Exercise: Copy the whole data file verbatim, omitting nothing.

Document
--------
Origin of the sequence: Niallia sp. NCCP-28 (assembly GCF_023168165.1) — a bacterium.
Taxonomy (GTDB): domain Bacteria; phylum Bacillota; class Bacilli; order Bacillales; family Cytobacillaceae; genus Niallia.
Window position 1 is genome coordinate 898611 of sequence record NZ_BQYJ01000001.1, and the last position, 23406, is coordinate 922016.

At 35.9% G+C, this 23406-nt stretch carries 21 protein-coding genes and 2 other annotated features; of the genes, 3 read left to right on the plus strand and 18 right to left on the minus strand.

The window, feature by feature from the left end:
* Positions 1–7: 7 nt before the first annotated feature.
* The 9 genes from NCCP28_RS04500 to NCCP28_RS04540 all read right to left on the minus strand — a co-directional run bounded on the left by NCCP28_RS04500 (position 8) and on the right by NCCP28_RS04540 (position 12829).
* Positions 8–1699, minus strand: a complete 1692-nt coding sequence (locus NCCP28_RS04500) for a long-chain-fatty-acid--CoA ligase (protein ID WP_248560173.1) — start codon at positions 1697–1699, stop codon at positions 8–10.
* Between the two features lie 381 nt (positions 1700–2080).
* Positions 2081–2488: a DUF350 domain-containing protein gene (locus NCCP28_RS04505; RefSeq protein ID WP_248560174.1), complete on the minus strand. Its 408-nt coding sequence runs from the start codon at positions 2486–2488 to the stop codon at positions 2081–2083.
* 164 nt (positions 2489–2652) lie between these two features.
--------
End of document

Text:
Origin of the sequence: Niallia sp. NCCP-28 (assembly GCF_023168165.1) — a bacterium.
Taxonomy (GTDB): domain Bacteria; phylum Bacillota; class Bacilli; order Bacillales; family Cytobacillaceae; genus Niallia.
Window position 1 is genome coordinate 898611 of sequence record NZ_BQYJ01000001.1, and the last position, 23406, is coordinate 922016.

At 35.9% G+C, this 23406-nt stretch carries 21 protein-coding genes and 2 other annotated features; of the genes, 3 read left to right on the plus strand and 18 right to left on the minus strand.

The window, feature by feature from the left end:
* Positions 1–7: 7 nt before the first annotated feature.
* The 9 genes from NCCP28_RS04500 to NCCP28_RS04540 all read right to left on the minus strand — a co-directional run bounded on the left by NCCP28_RS04500 (position 8) and on the right by NCCP28_RS04540 (position 12829).
* Positions 8–1699, minus strand: a complete 1692-nt coding sequence (locus NCCP28_RS04500) for a long-chain-fatty-acid--CoA ligase (protein ID WP_248560173.1) — start codon at positions 1697–1699, stop codon at positions 8–10.
* Between the two features lie 381 nt (positions 1700–2080).
* Positions 2081–2488: a DUF350 domain-containing protein gene (locus NCCP28_RS04505; RefSeq protein ID WP_248560174.1), complete on the minus strand. Its 408-nt coding sequence runs from the start codon at positions 2486–2488 to the stop codon at positions 2081–2083.
* 164 nt (positions 2489–2652) lie between these two features.